It turned out to be KWS Park Warden Tsuma Sidney and one of his colleagues (driver Peter Wanguhi) who purely by chance found us. They initially thought of poachers walking on the road upon seeing our flashlight from a distance. The two men, armed with a rifle, were whole-heartedly welcomed by us, and, after having listened to our story, immediately discussed the best way how to pull our car out of the ditch.

In an attempt to get their 4WD in front of our car on the narrow and muddy part of the road, their car slipped away and hit the side of our car. Warden Tsuma judged the dangerous situation that arose, since his car, by driving it away, could easily push our car sideways into the river. Thank goodness that didn’t happen after some careful maneuvering. The rescue operation that followed took about two hours of hard work, whereby the ranger injured his finger badly while using the winch to try to pull our car carefully out of the ditch. Even then he continued his rescue work with a temporary bandage wrapped around his finger.

We were very impressed with his dedication hearing later that he went straight to hospital later that same night to get his deep wound stitched.
Finally, our rescuers managed to get our 4WD on the road again. As a token of appreciation, we gave both gentlemen an appropriate tip for what they had done to get us out of there. They acted very professionally, were decisive and also helpful to get my wife and my friend’s wife out of the car when it became too risky.

Finally, at around 10:00 p.m. we were able to continue our journey to Rhino Retreat, preceded by Mr Tsuma and his colleague in their 4WD. As Mr Tsuma reassuringly said: “We are together, so we will bring you safely to your final destination.” While driving through the dark forest, our rescuers encountered a huge male buffalo on the road that just kept on running ahead of their car. Suddenly, the bull stopped and it became too dangerous. So, our rescuers decided wisely to back away to let the bull disappear into the woods.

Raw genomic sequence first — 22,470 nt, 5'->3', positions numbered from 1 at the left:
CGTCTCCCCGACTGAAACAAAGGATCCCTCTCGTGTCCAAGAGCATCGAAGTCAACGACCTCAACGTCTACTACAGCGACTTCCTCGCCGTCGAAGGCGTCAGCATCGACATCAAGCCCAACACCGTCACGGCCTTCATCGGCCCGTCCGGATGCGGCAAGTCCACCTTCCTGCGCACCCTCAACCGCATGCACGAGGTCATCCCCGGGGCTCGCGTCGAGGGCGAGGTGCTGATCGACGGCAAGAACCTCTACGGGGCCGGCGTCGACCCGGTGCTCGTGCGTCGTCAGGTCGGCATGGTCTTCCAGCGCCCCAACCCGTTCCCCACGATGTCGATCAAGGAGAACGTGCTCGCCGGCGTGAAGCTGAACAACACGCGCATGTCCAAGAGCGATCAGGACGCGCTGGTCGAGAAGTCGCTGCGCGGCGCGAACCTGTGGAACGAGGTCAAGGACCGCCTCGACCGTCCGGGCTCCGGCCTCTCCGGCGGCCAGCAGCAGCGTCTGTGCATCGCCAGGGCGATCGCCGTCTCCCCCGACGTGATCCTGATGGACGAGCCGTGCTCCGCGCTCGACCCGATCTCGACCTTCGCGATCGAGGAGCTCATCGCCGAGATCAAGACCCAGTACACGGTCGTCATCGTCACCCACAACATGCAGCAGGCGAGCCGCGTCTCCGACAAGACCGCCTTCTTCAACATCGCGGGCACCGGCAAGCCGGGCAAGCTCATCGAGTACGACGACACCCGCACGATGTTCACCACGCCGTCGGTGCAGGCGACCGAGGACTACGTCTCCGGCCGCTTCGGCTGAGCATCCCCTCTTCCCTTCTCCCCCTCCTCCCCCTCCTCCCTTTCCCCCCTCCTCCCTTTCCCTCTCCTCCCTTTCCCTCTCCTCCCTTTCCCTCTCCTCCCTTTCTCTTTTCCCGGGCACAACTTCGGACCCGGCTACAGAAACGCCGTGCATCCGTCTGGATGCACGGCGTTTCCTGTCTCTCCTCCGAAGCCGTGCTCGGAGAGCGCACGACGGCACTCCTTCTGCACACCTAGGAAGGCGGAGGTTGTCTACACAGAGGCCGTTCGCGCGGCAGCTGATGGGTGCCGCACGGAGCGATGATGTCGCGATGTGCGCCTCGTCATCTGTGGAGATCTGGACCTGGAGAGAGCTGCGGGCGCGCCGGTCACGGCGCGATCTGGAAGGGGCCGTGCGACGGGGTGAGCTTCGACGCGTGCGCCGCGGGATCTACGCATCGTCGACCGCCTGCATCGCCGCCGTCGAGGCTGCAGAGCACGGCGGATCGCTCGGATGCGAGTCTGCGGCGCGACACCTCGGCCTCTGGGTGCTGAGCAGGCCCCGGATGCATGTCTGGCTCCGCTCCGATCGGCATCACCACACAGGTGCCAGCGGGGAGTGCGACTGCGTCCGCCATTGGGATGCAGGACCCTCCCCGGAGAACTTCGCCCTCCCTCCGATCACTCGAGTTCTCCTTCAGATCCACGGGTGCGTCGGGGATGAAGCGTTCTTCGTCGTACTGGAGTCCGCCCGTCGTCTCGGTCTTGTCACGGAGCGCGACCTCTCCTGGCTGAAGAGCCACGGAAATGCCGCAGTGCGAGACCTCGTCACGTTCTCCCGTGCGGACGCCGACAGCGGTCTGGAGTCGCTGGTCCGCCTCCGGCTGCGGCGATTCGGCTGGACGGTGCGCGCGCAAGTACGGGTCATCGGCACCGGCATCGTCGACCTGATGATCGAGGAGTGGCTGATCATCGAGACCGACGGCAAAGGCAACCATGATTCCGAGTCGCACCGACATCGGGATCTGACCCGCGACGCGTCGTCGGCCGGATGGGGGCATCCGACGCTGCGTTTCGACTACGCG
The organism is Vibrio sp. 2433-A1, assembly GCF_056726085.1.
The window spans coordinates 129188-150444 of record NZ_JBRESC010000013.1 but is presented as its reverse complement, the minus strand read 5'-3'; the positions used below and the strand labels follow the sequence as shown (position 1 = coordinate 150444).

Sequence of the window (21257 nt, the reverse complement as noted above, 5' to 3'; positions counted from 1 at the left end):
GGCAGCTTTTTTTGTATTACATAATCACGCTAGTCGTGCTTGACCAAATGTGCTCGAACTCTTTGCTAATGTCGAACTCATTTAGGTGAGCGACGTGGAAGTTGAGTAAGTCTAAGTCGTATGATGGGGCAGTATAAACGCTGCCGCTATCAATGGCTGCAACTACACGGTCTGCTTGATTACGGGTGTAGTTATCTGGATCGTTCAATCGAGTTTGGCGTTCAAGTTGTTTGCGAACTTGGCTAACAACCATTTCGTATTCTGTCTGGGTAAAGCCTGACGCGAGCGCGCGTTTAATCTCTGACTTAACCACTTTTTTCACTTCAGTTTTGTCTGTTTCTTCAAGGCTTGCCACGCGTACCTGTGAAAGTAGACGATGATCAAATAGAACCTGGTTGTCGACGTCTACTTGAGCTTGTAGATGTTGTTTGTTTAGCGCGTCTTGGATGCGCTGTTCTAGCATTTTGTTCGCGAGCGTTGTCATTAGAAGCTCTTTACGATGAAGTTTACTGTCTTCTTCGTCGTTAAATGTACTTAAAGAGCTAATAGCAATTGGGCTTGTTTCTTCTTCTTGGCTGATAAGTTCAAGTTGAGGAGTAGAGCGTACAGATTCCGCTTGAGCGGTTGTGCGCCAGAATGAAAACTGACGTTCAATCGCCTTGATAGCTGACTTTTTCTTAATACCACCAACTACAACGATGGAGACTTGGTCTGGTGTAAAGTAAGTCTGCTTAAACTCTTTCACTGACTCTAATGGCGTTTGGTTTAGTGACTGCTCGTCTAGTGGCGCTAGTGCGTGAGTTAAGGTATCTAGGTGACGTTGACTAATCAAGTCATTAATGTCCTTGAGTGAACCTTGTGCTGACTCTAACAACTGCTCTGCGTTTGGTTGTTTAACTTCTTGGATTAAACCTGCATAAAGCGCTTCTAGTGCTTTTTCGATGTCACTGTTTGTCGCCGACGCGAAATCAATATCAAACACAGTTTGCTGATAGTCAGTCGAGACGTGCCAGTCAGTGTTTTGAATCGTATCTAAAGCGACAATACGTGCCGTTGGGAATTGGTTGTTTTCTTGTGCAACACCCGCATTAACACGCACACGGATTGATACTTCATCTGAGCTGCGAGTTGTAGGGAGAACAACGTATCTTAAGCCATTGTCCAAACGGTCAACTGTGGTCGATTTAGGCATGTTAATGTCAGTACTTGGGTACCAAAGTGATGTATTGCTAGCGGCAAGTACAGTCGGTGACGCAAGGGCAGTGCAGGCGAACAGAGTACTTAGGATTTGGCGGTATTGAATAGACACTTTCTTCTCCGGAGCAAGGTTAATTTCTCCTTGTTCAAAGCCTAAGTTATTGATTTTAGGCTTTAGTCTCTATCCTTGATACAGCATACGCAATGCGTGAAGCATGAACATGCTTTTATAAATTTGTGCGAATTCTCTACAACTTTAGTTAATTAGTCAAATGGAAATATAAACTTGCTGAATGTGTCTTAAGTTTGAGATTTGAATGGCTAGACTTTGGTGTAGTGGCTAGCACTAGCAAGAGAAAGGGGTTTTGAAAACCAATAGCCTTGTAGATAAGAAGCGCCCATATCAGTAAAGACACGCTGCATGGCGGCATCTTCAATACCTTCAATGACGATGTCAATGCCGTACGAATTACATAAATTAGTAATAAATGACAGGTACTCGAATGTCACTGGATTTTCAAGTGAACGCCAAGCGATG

Continuing our journey, we also heard elephants trumpeting in the woods. It was more likely a call to warn others of danger after hearing the roaring engines of the two 4WDs than to welcome us. Finally, upon arrival we were happily greeted by Rhino Retreat’s caretaker Sammy who initially thought we would never show up.

Despite our perilous adventure, our stay in the Aberdare National Park and at Rhino Retreat has been the most exciting and beautiful event of our holiday in Kenya. Blessed that we were given the opportunity to watch the wild animals in their natural habitat.

We also would like to thank Rhino Retreat’s dedicated and friendly caretaker Sammy for making our stay at this truly unique place of silence and peace surrounded by the fascinating sounds of wildlife in the Aberdares an unforgettable one! We sincerely hope to come back one day.